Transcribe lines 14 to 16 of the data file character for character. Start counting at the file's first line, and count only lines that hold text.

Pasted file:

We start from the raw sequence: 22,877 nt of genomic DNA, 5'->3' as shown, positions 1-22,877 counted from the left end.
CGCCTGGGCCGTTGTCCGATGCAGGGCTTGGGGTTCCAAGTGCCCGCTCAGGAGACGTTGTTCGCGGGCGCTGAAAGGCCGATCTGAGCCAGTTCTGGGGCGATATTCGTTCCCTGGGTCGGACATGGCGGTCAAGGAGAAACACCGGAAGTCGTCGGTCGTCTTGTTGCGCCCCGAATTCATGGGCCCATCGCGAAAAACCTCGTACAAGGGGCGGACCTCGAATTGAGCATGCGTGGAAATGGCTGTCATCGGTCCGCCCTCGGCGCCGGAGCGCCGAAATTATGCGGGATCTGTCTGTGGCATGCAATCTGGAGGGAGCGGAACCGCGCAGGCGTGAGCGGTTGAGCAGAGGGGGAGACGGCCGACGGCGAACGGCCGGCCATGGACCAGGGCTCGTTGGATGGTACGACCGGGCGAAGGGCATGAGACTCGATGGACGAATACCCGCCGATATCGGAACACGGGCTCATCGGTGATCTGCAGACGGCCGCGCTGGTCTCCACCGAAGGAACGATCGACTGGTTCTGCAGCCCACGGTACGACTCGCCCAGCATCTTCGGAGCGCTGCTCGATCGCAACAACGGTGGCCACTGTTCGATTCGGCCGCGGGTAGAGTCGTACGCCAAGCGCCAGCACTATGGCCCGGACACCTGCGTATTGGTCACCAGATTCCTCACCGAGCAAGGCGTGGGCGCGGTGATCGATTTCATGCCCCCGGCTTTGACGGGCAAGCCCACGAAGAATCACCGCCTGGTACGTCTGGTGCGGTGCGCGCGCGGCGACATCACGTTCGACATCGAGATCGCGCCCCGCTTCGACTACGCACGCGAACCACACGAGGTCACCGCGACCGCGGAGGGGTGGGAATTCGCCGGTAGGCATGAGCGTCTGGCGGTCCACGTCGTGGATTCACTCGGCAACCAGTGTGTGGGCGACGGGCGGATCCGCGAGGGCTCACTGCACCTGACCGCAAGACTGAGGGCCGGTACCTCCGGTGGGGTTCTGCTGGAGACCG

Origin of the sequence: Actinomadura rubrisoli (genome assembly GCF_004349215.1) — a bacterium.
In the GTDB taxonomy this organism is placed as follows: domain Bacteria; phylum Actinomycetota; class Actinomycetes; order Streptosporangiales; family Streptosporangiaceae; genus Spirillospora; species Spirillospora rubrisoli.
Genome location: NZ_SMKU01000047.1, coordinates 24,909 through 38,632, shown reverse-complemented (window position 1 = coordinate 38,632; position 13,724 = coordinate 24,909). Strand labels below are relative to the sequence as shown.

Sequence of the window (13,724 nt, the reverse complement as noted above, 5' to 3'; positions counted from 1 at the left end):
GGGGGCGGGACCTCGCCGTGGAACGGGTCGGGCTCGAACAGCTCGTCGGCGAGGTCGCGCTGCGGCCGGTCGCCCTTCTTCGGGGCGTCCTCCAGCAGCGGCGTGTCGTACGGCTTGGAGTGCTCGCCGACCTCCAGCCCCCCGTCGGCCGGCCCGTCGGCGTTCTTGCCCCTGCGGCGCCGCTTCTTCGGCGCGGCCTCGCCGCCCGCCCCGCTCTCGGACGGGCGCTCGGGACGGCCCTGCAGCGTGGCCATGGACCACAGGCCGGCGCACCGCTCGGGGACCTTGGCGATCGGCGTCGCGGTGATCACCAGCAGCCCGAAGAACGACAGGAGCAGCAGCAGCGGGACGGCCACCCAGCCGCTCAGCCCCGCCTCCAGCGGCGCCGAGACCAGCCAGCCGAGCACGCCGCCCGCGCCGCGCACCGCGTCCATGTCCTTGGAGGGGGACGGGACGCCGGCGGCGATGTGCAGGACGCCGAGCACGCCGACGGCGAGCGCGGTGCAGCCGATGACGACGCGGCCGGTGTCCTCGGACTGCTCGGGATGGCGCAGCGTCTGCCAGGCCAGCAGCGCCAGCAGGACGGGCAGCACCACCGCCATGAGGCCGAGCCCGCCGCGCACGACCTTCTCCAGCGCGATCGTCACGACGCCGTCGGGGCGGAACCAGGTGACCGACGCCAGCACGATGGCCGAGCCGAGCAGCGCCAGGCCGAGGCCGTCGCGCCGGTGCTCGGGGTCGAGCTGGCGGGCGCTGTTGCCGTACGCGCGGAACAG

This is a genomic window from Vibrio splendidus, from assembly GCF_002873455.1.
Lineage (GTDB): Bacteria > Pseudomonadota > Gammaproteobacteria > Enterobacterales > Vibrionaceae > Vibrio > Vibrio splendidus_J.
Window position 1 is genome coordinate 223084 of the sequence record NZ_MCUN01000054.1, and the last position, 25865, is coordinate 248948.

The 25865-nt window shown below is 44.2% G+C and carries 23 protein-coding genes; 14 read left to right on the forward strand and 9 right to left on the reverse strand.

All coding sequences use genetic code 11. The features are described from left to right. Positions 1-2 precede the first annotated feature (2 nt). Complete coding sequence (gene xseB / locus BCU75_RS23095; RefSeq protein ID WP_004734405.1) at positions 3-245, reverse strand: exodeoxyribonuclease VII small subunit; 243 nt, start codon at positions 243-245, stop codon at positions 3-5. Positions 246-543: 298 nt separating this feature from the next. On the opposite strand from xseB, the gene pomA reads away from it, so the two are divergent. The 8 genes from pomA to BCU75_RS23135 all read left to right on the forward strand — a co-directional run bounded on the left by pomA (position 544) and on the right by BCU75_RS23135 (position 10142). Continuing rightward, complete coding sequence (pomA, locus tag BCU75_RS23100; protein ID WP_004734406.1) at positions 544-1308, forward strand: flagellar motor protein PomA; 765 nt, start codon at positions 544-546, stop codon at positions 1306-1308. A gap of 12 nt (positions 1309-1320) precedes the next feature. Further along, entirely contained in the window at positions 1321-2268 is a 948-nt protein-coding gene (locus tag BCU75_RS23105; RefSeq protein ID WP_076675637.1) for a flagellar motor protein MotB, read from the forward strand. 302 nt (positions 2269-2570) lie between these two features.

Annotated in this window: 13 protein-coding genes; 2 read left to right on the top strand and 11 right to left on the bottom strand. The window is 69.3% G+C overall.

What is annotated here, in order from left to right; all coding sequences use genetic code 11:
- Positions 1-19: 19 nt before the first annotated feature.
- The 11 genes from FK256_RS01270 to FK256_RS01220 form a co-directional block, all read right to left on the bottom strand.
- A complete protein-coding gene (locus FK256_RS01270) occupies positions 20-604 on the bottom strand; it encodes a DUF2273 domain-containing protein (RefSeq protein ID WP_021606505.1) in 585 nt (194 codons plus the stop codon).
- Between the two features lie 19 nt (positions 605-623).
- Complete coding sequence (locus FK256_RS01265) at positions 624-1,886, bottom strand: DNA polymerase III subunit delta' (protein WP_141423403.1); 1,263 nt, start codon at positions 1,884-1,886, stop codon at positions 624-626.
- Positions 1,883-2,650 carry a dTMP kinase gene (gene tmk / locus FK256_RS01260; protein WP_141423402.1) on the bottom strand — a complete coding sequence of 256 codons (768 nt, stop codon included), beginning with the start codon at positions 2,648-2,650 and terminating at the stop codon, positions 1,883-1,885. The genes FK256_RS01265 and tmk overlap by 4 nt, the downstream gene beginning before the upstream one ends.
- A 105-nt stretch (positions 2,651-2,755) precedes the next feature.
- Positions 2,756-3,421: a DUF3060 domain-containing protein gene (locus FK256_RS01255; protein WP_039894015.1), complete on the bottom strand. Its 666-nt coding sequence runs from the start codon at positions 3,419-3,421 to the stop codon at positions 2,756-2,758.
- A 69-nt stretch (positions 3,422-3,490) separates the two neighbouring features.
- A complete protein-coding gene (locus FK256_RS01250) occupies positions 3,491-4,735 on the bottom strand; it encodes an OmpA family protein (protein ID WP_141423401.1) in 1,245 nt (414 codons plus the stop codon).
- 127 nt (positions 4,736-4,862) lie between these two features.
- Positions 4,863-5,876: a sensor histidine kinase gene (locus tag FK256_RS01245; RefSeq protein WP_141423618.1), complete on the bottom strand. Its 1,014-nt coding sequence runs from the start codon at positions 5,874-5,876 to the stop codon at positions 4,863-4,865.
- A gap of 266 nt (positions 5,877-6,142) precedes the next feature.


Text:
What is annotated here, in order from left to right; all coding sequences use genetic code 11:
- Positions 1-19: 19 nt before the first annotated feature.
- The 11 genes from FK256_RS01270 to FK256_RS01220 form a co-directional block, all read right to left on the bottom strand.